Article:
Emergency Shelter: An emergency shelter probably won't be as important for people who are going camping since they are probably bringing along a tent or other shelter with them. Those who are planning on taking a day trip out into the backcountry should consider bringing a small lightweight (1 or 2 ounce) emergency shelter along with them. This is in case they get stuck in a storm and need to keep dry, or they end up having to spend the night out in the backcountry.
Cell Phone: A cell phone might not work at all locations in the backcountry. This could make some people deem it useless to bring along during a day hike or short camping trip. While a gully or ravine may not allow people to get a signal to use their cell phone, being able to navigate on top of a mountain or hill could allow them to get a signal to call for help. Plus, the ability to be able to ask for help via facebook or through twitter is also available. Then, most cell phones have a built in GPS device that could allow the user to navigate their way to find help if need be.
Small Signal Mirror
Whistle and Mirror: The whistle and mirror are two of the most basic signal devices available. They are also two of the easiest devices to take on a trip into the backcountry without taking up to much space or weight during the journey. A whistle can be heard for over a mile in some locations and help a rescue team decipher a person's location. A whistle is also going to last longer than a person's voice from hours of yelling for help.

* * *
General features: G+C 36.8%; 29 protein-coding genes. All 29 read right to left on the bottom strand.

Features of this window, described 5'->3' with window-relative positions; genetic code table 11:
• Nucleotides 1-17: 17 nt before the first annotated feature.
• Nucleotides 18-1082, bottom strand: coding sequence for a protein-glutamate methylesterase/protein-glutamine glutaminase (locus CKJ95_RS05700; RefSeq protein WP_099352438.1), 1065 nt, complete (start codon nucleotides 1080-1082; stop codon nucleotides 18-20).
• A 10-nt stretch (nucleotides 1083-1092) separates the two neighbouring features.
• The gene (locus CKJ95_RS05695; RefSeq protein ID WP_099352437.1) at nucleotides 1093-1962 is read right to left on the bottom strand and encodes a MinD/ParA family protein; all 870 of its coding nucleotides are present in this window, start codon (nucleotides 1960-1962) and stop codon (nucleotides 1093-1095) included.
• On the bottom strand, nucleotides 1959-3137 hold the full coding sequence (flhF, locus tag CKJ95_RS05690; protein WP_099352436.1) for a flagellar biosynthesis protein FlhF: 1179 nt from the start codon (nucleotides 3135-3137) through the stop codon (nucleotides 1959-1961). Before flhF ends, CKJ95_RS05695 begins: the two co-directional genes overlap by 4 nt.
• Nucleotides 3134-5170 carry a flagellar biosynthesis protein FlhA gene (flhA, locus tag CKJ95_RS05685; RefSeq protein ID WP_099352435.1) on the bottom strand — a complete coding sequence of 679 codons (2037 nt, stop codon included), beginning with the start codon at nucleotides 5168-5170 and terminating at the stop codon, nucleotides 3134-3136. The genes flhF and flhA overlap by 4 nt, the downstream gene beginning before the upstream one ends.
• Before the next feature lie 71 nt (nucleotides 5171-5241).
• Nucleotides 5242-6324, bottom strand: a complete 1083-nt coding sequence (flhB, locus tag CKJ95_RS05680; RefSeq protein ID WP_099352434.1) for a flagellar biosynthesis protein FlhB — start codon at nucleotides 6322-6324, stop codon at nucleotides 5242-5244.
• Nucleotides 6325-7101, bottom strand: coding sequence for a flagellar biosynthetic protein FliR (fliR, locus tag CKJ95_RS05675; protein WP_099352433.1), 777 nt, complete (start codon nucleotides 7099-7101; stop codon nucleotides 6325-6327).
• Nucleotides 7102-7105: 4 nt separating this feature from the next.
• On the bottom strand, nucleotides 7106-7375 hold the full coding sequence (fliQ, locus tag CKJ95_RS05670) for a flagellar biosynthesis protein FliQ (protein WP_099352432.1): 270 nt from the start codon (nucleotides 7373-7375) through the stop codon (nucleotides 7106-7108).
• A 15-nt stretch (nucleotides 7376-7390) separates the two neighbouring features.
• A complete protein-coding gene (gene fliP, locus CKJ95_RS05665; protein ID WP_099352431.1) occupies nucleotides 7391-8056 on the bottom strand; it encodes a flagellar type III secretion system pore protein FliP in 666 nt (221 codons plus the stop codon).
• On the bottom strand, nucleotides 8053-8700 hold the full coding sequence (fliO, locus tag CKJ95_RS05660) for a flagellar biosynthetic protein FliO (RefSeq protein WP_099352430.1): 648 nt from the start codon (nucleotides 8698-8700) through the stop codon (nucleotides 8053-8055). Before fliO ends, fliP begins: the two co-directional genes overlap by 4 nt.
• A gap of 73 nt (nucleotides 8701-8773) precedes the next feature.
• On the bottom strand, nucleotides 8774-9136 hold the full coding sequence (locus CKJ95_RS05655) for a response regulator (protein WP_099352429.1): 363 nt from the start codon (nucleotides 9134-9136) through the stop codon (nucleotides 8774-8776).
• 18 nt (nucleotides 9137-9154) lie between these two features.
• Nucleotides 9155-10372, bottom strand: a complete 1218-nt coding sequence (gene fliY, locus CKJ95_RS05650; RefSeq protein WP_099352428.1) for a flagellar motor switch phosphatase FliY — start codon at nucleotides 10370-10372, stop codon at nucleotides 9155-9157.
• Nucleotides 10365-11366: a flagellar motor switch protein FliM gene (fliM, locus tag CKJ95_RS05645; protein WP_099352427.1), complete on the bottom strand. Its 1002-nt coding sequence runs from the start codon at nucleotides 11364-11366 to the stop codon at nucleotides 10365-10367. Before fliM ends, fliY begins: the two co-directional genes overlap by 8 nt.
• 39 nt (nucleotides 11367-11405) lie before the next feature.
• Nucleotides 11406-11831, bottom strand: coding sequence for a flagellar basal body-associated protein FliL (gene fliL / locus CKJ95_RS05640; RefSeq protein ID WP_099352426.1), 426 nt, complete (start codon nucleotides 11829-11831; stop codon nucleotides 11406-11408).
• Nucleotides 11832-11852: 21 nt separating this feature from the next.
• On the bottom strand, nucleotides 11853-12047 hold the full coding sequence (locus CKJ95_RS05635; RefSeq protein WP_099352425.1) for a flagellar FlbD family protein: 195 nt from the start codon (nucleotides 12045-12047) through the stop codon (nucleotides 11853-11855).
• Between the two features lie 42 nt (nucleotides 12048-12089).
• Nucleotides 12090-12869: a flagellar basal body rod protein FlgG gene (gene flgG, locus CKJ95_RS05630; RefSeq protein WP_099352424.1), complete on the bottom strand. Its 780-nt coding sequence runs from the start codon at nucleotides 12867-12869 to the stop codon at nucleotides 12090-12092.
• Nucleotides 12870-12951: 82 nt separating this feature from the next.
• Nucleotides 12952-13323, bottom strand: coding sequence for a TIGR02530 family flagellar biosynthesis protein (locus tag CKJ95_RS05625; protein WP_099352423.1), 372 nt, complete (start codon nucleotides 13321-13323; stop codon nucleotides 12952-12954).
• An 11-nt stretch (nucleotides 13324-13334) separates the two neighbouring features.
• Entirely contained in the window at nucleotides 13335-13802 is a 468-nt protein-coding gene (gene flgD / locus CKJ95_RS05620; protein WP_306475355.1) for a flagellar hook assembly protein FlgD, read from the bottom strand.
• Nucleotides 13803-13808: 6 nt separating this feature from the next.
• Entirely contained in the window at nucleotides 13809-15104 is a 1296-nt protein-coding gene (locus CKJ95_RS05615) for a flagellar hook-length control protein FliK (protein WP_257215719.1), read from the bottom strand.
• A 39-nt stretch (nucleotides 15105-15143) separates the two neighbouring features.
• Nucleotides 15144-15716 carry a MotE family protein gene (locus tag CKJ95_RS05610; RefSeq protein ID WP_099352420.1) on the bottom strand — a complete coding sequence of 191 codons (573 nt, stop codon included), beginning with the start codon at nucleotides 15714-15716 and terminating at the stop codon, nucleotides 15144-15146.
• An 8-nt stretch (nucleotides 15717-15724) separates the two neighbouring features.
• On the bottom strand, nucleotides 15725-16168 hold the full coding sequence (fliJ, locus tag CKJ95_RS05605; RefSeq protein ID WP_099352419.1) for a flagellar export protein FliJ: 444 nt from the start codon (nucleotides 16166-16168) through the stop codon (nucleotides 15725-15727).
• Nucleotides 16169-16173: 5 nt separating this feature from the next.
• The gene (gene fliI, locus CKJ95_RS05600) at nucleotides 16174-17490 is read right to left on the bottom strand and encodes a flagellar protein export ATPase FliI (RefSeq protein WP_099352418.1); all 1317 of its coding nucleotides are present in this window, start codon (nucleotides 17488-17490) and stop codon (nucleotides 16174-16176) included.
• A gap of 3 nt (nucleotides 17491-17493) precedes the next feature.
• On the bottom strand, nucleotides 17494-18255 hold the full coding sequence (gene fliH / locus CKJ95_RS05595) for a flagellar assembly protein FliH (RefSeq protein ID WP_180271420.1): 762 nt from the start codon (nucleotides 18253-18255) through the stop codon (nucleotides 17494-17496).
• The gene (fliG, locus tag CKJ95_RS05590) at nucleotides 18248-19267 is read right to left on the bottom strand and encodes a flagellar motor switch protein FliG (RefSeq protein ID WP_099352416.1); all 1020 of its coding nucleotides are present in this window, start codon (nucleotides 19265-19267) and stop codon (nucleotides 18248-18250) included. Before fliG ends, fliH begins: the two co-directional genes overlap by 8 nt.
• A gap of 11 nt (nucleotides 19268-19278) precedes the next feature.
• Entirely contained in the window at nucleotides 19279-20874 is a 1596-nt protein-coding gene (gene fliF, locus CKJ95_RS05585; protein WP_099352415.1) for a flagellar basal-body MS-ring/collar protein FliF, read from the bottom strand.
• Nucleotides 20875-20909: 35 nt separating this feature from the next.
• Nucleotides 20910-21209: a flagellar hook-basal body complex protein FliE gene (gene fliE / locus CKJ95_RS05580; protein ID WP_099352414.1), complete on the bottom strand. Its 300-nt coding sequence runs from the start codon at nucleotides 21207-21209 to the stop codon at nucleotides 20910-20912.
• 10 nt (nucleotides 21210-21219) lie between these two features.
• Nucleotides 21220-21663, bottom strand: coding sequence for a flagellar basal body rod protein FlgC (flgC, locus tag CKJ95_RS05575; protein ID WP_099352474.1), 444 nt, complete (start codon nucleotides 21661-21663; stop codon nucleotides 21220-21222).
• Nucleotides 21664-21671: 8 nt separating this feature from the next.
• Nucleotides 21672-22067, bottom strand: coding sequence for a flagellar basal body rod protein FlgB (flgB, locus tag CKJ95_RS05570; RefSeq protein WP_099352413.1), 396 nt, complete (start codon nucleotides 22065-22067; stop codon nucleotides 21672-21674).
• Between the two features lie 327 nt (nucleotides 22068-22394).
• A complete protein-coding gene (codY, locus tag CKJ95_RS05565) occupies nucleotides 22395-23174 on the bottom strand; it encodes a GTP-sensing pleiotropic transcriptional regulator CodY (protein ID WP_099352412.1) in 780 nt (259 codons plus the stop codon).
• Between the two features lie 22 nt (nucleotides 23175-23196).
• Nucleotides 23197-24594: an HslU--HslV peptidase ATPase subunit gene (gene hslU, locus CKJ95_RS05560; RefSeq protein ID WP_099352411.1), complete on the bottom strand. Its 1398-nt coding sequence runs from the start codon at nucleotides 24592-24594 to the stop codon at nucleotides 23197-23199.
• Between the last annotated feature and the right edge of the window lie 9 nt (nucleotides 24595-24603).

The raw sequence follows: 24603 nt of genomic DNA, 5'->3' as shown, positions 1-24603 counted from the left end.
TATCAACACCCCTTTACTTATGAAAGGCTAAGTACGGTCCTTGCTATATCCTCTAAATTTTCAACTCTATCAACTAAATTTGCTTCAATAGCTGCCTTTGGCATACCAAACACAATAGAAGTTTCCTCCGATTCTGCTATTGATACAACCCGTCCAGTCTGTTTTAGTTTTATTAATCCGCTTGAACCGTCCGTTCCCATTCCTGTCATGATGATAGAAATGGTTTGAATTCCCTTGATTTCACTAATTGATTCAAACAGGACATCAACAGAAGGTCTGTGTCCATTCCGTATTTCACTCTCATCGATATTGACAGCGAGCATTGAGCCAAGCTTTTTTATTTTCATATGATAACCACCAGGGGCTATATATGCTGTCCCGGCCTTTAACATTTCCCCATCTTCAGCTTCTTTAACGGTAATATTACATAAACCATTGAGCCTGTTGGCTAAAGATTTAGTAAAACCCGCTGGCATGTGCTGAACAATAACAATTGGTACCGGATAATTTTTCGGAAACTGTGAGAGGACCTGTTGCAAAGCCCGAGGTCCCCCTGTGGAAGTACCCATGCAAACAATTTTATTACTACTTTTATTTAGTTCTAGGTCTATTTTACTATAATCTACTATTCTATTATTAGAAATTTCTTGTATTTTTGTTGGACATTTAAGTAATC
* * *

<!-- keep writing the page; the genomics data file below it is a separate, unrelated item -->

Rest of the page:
The mirror has been used for a long time successfully to rescue people who were lost or stranded out in the ocean or backwoods. Some rocks and other materials naturally reflect light and can be used to signal for help if trouble arises. This does not make for a good substitute for a signal mirror since they can be up to 75% less reflective. A commercial signal mirror is small (approximately 3 inches x 5 inches for most signal mirrors), but can reach distances of over 10 miles in most regions and have even been known to have their reflection seen up to 50 miles away. This could mean the difference between a rescue team on an opposing mountain or plane flying through the air being able to see a stranded person's location and missing their location entirely.
Insect Repellent: Some people do not want to wear restrictive clothing while they are out hiking around during warm weather seasons. Keeping bugs at bay from a harassing buzz or an even more annoying bite can help make a trip more pleasant. This could also be necessary if someone is visiting an area that has a heavy concentration of ticks. Ticks are known to carry the bacterial infection known as Lyme disease which can affect the skin, joints, nervous system, along with the heart.
Communication Device: Bringing along a set of walkie-talkie devices can help people who get lost in a party be able to communicate with them to help reorient themselves and find their way back. This is also good for being able to tune into an emergency radio channel or forest service channel to call for help.